Ask the following questions – How would you like me to communicate, to check your progress? How would you like me to follow up?
Schedule in regular times – regular catch-ups – with your people and make sure your managers have this in place for their teams. That can be on a formal basis, but it can also be on an informal basis. Use technology, MS teams, Skype etc. to replace the regular catch-up. Continue to schedule a 10-minute coffee catch-up. (It’s just not face-to-face). And schedule regular times where you can all gather together (or most of you) via video conferencing | Skype. This is your regular employee get together and could happen weekly or bi-weekly. We recommend that leaders establish these protocols – ways of working – with employees as soon as possible and communicate these at your get together.
This is an opportunity for the leadership to make a difference to your people’s day. A great leader who knows how to lead remotely will create that connection. Bring your people together. Make it happen!
7. Show empathy
Each of your team will be responding differently to remote working. Some people will prefer this and see this as an opportunity to restructure their working relationship and some won’t. Very few people will be missing the commute to and from work though! However, don’t assume what people need. Just ask the questions – Can I help? How can I help you?
Understand that people have responsibilities outside the workplace and if they are at home it can be difficult to separate home and work life and to “isolate” themselves. In the current environment, with the sudden transition to virtual work, there is a much greater chance that employees will be contending with sub-optimal workspaces and unexpected parenting responsibilities. Even in normal circumstances, family and home demands can encroach on remote work. You should expect these distractions to be greater during this unplanned work-from-home transition. You need to make allowances for this and, quite frankly, don’t expect your people to be available at all times.
Work time from home tends to be less ordered and structured – make allowances for this. Your role as a leader is not to drive them to deliver more; your role is to get the best out of your team in the current situation. A great leader will tap into what your team needs in the moment.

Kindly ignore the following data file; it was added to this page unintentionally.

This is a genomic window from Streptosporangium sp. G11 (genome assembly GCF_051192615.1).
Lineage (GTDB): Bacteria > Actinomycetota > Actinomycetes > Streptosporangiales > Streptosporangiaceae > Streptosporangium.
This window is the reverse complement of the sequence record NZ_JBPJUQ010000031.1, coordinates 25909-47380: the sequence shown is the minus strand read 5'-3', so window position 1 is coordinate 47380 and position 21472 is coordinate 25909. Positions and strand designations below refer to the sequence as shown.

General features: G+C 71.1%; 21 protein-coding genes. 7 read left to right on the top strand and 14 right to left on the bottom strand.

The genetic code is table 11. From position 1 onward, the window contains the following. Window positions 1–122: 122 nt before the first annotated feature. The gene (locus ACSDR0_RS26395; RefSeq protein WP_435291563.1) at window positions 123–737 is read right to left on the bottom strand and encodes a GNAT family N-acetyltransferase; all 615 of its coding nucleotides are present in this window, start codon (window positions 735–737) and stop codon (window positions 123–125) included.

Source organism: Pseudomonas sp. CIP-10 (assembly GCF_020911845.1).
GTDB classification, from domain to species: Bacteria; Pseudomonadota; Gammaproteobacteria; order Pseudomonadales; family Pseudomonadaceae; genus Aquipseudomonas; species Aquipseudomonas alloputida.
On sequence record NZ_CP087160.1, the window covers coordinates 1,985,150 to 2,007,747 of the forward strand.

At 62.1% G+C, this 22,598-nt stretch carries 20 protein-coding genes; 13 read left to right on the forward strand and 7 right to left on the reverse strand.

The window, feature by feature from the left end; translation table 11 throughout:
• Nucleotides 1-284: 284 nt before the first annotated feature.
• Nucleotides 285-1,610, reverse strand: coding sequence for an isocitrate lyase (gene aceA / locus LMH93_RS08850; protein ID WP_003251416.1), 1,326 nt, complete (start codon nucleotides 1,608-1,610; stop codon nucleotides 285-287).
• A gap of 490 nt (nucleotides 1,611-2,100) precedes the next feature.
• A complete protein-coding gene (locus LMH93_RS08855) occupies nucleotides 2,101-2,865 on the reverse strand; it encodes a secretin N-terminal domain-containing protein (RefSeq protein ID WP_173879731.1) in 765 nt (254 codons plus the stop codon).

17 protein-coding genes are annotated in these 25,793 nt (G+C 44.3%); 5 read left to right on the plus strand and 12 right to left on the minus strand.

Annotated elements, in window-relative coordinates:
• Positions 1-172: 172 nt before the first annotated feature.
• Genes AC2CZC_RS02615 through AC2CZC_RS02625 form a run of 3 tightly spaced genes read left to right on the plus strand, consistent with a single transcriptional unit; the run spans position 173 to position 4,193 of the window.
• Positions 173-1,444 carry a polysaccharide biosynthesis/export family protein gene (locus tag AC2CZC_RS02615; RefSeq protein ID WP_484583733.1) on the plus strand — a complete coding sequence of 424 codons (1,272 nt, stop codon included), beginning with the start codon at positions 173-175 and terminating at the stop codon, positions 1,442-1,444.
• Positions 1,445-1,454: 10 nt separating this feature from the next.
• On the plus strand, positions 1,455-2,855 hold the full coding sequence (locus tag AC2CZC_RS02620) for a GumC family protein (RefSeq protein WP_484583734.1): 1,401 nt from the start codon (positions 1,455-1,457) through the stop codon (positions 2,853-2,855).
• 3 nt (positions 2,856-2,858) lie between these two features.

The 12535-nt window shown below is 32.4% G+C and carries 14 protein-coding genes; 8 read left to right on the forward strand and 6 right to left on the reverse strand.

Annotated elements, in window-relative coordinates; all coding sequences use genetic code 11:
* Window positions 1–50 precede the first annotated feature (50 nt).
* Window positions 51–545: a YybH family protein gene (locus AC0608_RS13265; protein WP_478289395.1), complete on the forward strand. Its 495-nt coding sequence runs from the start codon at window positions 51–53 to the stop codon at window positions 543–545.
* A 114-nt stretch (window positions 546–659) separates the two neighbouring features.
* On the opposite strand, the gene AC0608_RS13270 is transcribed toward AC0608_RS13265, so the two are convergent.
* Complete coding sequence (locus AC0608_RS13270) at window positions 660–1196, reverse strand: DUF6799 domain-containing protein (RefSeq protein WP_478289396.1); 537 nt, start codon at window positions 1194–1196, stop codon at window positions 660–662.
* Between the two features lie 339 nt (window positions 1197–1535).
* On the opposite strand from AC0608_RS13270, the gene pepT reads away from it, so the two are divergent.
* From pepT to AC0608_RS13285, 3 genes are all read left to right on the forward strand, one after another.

“Soft” skills will be 10X more important in a virtual/work-at-home world. Team dynamics, individual growth, team creativity will dominate effectiveness”—Tom Peters
8. Take time out
Although leadership requires us to put our own needs to one side so that we can serve others, you won’t do this to the best of your ability if you don’t have balance in your life. Create time in your schedule to balance your work and outside work life so that you can be the person your team needs you to be. Exercise, spend time with your family, read etc. Perhaps use the time you would have spent commuting to take on an online course that you’ve been putting off for a while or learn a new skill that isn’t work-related. Teach yourself to touch-type!
Discipline is important when working from home. While it is vital to maintain productivity levels during your core work hours, it is equally important to detach from work when needed. Lead yourself first!
The industry is in a period of significant change and uncertainty and no doubt you will or may be doing much of this already. To be sure, we won’t return to how things were.
The current environment presents your business with a unique opportunity to put in place measures that will enable you to manage through the present business challenges. Not only that, though, this may be a time to lead your business to improved efficiency, wellbeing, engagement and competitiveness well into the future. Leadership is even more important in times of uncertainty!
Robert Peake is a director of Management for Design, and a member of the ACA – Vic/Tas Committee.